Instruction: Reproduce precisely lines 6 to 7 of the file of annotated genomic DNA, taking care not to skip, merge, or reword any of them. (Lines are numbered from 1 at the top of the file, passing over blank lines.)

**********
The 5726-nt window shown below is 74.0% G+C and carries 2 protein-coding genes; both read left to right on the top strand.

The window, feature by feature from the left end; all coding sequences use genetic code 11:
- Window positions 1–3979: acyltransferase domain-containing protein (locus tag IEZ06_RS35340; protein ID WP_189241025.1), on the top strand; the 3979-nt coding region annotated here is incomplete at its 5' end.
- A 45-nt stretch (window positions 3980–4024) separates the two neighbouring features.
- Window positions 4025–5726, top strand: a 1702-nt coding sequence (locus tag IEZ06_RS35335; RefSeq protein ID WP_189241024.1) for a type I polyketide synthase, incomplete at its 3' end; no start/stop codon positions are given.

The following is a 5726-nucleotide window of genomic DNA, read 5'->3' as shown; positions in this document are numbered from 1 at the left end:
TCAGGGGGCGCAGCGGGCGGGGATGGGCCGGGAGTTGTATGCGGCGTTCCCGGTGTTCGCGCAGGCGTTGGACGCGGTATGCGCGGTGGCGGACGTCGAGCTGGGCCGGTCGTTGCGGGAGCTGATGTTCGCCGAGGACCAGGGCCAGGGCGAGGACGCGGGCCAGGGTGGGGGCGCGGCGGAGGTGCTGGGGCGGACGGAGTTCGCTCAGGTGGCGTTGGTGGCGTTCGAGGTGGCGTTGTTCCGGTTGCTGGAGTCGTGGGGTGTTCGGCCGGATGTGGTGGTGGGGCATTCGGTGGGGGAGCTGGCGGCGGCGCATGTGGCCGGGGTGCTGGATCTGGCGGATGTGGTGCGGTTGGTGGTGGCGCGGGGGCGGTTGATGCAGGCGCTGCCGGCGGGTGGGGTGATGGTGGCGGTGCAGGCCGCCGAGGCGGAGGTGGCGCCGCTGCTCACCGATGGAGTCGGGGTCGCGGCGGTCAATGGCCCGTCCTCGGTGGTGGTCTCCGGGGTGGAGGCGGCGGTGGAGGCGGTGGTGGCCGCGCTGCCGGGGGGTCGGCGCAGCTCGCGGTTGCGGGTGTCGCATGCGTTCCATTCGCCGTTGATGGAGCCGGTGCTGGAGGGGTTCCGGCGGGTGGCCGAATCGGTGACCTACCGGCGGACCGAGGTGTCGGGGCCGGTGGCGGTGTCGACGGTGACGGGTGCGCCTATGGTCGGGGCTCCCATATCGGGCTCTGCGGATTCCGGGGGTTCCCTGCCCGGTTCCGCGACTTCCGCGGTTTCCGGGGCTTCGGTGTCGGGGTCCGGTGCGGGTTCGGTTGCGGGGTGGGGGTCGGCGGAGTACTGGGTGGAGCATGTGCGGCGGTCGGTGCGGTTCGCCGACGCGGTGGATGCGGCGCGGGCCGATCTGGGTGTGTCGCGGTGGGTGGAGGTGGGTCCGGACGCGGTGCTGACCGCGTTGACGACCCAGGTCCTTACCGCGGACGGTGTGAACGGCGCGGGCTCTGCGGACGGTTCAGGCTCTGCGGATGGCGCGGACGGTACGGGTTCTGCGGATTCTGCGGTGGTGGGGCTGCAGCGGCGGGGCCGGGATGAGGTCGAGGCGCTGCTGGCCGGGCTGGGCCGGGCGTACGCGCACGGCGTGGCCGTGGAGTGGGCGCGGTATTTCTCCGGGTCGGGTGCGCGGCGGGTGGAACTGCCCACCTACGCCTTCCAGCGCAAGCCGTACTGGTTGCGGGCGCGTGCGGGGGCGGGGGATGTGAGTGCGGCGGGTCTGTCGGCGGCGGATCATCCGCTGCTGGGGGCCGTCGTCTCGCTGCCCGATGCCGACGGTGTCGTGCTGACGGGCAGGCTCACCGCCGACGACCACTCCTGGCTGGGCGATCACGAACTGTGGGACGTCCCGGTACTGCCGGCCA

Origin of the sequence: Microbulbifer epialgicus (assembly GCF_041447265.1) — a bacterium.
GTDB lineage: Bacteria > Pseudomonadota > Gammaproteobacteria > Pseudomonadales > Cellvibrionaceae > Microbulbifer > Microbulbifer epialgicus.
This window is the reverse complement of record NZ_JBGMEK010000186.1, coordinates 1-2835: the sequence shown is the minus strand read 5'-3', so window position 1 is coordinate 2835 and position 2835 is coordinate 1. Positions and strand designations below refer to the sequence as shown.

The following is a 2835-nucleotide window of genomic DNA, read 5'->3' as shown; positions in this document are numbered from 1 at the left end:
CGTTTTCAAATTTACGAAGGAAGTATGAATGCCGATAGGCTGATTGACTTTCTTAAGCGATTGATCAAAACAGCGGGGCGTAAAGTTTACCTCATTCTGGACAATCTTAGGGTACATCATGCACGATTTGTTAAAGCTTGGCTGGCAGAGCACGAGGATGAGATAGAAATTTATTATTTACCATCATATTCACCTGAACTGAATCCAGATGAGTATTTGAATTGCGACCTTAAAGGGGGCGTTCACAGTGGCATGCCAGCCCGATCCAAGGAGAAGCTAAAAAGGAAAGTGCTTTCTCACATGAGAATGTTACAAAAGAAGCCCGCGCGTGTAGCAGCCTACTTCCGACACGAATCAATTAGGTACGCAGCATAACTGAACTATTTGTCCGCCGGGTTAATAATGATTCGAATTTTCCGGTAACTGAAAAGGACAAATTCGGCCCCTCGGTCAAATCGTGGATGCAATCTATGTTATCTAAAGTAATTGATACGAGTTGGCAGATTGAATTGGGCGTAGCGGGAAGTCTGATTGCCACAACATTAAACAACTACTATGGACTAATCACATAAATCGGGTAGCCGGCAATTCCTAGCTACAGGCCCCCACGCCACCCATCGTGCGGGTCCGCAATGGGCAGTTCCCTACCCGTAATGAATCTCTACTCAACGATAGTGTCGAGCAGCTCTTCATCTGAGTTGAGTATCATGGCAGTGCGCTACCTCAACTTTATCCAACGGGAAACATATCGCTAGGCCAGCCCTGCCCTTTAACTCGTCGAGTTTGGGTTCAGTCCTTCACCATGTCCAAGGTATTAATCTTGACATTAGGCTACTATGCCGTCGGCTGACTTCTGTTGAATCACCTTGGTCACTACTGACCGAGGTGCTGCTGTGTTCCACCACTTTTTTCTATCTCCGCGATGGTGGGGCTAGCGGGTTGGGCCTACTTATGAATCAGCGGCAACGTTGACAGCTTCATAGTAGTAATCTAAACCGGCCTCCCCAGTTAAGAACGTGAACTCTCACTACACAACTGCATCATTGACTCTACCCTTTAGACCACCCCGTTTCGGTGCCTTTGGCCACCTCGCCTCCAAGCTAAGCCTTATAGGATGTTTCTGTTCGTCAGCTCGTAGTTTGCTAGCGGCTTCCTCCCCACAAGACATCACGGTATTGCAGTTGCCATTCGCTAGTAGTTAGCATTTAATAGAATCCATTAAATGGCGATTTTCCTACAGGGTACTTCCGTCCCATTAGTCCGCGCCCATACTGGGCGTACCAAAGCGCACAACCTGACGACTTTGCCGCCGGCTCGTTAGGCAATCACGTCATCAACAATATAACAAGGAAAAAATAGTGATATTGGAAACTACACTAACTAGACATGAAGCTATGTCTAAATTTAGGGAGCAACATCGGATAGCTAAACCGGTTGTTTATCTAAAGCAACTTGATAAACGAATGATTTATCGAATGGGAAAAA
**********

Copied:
The following is a 5726-nucleotide window of genomic DNA, read 5'->3' as shown; positions in this document are numbered from 1 at the left end:
TCAGGGGGCGCAGCGGGCGGGGATGGGCCGGGAGTTGTATGCGGCGTTCCCGGTGTTCGCGCAGGCGTTGGACGCGGTATGCGCGGTGGCGGACGTCGAGCTGGGCCGGTCGTTGCGGGAGCTGATGTTCGCCGAGGACCAGGGCCAGGGCGAGGACGCGGGCCAGGGTGGGGGCGCGGCGGAGGTGCTGGGGCGGACGGAGTTCGCTCAGGTGGCGTTGGTGGCGTTCGAGGTGGCGTTGTTCCGGTTGCTGGAGTCGTGGGGTGTTCGGCCGGATGTGGTGGTGGGGCATTCGGTGGGGGAGCTGGCGGCGGCGCATGTGGCCGGGGTGCTGGATCTGGCGGATGTGGTGCGGTTGGTGGTGGCGCGGGGGCGGTTGATGCAGGCGCTGCCGGCGGGTGGGGTGATGGTGGCGGTGCAGGCCGCCGAGGCGGAGGTGGCGCCGCTGCTCACCGATGGAGTCGGGGTCGCGGCGGTCAATGGCCCGTCCTCGGTGGTGGTCTCCGGGGTGGAGGCGGCGGTGGAGGCGGTGGTGGCCGCGCTGCCGGGGGGTCGGCGCAGCTCGCGGTTGCGGGTGTCGCATGCGTTCCATTCGCCGTTGATGGAGCCGGTGCTGGAGGGGTTCCGGCGGGTGGCCGAATCGGTGACCTACCGGCGGACCGAGGTGTCGGGGCCGGTGGCGGTGTCGACGGTGACGGGTGCGCCTATGGTCGGGGCTCCCATATCGGGCTCTGCGGATTCCGGGGGTTCCCTGCCCGGTTCCGCGACTTCCGCGGTTTCCGGGGCTTCGGTGTCGGGGTCCGGTGCGGGTTCGGTTGCGGGGTGGGGGTCGGCGGAGTACTGGGTGGAGCATGTGCGGCGGTCGGTGCGGTTCGCCGACGCGGTGGATGCGGCGCGGGCCGATCTGGGTGTGTCGCGGTGGGTGGAGGTGGGTCCGGACGCGGTGCTGACCGCGTTGACGACCCAGGTCCTTACCGCGGACGGTGTGAACGGCGCGGGCTCTGCGGACGGTTCAGGCTCTGCGGATGGCGCGGACGGTACGGGTTCTGCGGATTCTGCGGTGGTGGGGCTGCAGCGGCGGGGCCGGGATGAGGTCGAGGCGCTGCTGGCCGGGCTGGGCCGGGCGTACGCGCACGGCGTGGCCGTGGAGTGGGCGCGGTATTTCTCCGGGTCGGGTGCGCGGCGGGTGGAACTGCCCACCTACGCCTTCCAGCGCAAGCCGTACTGGTTGCGGGCGCGTGCGGGGGCGGGGGATGTGAGTGCGGCGGGTCTGTCGGCGGCGGATCATCCGCTGCTGGGGGCCGTCGTCTCGCTGCCCGATGCCGACGGTGTCGTGCTGACGGGCAGGCTCACCGCCGACGACCACTCCTGGCTGGGCGATCACGAACTGTGGGACGTCCCGGTACTGCCGGCCA